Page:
Rami's Blog

Like the Yin-Yang, Eastern Martial Arts and Western medicine are two halves of a whole. My mission is to preserve the ancient mind-body tools, and pass them on to you.

 

Meditative Shaking and Pulsing: Part 4, Moving the Ankles, Knees, and Hips

The following is an excerpt from my book Sunset Tai Chi: Simplified Tai Chi for Relaxation and Longevity


Check out the previous blogs we have done to find the intro to shaking and pulsing, as well as the guide to shaking and pulsing the finger, wrists, elbows, and shoulders.

Ankles

Once you finish with the arms, move to the ankles and try to pulse through the ankles. Pulsing the leg joints will create different sensations. The arms do not bear weight but we do bear weight through the legs, and that totally changes the sensations.

Alignment and weight distribution are the keys to accessing all the ligaments in the ankles. First, we have four major ligaments that we want to create an even stress on between the foot and the bottom part of our leg; two ligaments in the front and two in the back. If you have the weight on the ball of the foot, you will feel the stress on the front ligaments while the back ones will be loose or free of stress. Now if you shift your weight to the heels, you will change the sensations of stress. The heels will now bear the weight that will generate stress on the back ligaments and will loosen the two front ones. If you allow the soles of the feet to collapse sideways, you will lose the alignment and lose the ability to isolate the pulsing in those four ligaments.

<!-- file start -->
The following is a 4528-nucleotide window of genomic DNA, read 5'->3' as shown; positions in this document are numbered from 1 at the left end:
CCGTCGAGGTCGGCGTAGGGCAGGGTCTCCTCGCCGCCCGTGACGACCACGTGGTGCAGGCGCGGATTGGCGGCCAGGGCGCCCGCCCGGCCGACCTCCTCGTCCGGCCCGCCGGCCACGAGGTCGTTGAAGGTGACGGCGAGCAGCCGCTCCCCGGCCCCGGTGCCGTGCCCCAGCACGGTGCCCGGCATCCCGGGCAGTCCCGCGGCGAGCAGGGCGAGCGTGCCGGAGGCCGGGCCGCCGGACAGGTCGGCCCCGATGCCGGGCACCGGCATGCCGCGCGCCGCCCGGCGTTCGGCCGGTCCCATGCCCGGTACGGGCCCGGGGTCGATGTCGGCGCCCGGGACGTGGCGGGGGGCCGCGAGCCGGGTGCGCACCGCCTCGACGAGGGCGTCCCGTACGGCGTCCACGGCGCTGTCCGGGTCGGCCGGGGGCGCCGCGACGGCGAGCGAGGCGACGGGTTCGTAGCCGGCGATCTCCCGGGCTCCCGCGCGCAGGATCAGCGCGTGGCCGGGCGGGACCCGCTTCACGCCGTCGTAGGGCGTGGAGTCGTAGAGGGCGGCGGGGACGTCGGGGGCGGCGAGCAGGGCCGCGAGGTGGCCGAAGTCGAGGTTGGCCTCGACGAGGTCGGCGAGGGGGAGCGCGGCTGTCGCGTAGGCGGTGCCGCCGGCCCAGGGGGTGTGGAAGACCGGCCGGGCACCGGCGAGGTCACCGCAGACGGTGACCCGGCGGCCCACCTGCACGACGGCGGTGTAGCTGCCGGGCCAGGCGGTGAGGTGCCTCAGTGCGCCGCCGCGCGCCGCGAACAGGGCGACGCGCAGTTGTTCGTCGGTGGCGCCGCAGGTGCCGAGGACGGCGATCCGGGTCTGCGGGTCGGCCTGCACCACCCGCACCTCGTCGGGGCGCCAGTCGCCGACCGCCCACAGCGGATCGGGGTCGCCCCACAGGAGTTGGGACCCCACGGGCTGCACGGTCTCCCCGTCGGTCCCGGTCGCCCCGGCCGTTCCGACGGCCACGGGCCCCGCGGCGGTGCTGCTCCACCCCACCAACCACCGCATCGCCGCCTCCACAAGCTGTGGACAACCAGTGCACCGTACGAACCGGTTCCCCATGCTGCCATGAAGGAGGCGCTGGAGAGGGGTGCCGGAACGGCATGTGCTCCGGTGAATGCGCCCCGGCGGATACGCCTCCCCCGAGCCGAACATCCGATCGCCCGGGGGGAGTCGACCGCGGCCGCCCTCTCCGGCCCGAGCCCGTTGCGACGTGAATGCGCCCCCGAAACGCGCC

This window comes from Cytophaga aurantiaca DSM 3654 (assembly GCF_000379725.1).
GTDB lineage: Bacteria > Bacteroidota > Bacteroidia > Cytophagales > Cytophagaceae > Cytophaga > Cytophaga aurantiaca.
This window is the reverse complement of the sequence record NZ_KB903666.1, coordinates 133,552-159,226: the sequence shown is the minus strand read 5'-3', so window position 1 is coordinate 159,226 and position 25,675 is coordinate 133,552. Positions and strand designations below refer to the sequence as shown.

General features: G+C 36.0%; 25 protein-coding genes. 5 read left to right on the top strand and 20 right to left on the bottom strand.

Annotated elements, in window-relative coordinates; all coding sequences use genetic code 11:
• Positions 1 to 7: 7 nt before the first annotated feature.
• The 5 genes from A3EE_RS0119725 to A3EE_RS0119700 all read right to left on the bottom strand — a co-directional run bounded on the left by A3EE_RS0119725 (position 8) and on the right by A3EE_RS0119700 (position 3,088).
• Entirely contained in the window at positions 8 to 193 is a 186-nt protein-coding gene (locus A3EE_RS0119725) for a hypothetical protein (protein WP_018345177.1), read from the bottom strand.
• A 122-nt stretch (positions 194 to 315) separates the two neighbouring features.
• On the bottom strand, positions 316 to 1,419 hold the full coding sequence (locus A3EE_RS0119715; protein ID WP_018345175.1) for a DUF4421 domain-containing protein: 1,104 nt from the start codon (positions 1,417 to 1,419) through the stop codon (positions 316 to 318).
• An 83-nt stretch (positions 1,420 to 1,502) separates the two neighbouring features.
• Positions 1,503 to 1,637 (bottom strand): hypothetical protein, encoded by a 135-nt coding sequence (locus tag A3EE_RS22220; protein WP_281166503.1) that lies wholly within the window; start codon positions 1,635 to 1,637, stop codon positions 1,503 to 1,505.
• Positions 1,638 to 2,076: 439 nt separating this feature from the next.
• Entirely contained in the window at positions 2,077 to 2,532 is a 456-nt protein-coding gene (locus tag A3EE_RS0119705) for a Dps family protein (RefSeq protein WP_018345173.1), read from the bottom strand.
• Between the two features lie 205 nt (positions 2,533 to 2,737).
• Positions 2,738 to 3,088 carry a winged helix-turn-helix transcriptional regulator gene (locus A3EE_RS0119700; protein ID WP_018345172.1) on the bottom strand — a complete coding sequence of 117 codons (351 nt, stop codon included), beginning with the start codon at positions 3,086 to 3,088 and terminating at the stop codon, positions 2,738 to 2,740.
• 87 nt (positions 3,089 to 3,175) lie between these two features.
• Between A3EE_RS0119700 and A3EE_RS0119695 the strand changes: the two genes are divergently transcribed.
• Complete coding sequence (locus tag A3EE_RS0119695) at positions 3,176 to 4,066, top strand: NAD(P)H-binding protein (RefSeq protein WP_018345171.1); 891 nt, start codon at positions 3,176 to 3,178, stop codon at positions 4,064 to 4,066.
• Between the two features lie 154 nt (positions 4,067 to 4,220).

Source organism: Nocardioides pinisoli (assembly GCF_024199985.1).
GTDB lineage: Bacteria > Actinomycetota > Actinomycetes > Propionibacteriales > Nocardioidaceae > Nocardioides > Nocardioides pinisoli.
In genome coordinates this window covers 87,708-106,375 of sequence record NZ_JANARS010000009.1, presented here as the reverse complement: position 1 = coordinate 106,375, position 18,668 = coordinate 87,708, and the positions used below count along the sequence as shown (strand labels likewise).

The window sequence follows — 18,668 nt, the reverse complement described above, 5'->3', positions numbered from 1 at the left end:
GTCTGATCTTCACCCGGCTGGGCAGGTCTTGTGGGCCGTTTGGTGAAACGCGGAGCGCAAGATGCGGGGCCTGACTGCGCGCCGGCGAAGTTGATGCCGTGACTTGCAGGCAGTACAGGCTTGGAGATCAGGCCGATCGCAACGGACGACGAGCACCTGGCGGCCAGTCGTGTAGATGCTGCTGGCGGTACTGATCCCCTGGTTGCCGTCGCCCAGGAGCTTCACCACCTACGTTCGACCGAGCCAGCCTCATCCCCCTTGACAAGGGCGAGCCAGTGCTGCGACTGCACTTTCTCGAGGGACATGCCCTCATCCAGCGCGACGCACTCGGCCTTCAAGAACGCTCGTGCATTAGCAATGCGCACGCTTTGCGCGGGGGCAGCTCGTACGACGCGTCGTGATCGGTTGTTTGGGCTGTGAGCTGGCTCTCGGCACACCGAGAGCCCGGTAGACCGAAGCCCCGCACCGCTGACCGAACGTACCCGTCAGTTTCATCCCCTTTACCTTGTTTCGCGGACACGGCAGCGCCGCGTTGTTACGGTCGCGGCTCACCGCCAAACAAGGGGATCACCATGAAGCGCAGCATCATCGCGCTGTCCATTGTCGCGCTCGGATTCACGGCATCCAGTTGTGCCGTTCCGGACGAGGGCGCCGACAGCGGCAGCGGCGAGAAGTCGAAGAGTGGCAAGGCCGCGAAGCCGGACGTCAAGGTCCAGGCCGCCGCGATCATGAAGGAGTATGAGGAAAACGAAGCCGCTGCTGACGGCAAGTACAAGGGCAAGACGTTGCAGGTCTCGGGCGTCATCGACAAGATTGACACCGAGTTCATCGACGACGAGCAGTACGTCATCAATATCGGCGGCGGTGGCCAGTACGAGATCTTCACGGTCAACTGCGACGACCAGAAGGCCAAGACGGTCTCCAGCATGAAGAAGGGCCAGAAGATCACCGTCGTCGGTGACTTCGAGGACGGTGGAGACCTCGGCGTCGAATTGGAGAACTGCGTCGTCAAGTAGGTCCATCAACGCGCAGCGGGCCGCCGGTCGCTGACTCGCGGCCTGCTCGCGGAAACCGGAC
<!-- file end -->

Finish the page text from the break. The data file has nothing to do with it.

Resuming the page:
Make sure you distribute the weight in the middle of each sole of the foot. Do not collapse inward or push outward. Maintain the alignment, and then enjoy the pulsing, pumping, and shaking to a much higher level. While doing so, you also will be preventing injuries. Alignment of the ankle is very important. Much practice and work in the different postures and movements needs to be done to understand and experience the ankle.

Knees

Next, move into the knees. Make sure you bounce the weight through the knees, right into the floor, and not into the knees. If you do it right, and your weight moves through the knees into the floor, you may be able to vibrate the whole floor of the room. You need wood floors to make this happen. If the weight moves into the knees, you will not be able to create that vibration of the wood floors. Moving weight into the knees is not good for them. The knees are not meant to be weight-bearing joints.

Hips

Then move to the hips. They, like the shoulders, have many strong and different sensations. The reasons are first, both the shoulders and the hips are the biggest joints in our body; second, the hips and the shoulders have the most range of motion in contrast to all the other joints in the body. The three major postures or positions that allow us to sense the various different sensations in the hips are as follows:

First posture: While pulsing and pumping, bring the pelvis forward by tucking in the tailbone.

Second posture: While pulsing and pumping, stick the tailbone back and slightly out. You are coming out of alignment in this posture but in this case it is okay.

Third posture: Once you pulsed and pumped with the pelvis back and in the front, find the middle between the two, dropping the tailbone down but not tucked in like the first posture, and not pushed back like the second.

Of course, again, like the shoulders, each hip joint can be isolated by itself. By shifting all your weight to the left leg, you can isolate the right hip joint or you can direct the pulsing to the left hip joint with the weight on the right leg.

These exercises give you a way to create different sensations in the hips. Over time, you should find and explore other postures that lead to other sensations and new experiences.

Next week, we will give you the how-to for shaking the spine, neck, and jaw.

Happy stretching, deep breathing, empty your mind, strengthen your energetic system, and evoke your spirit!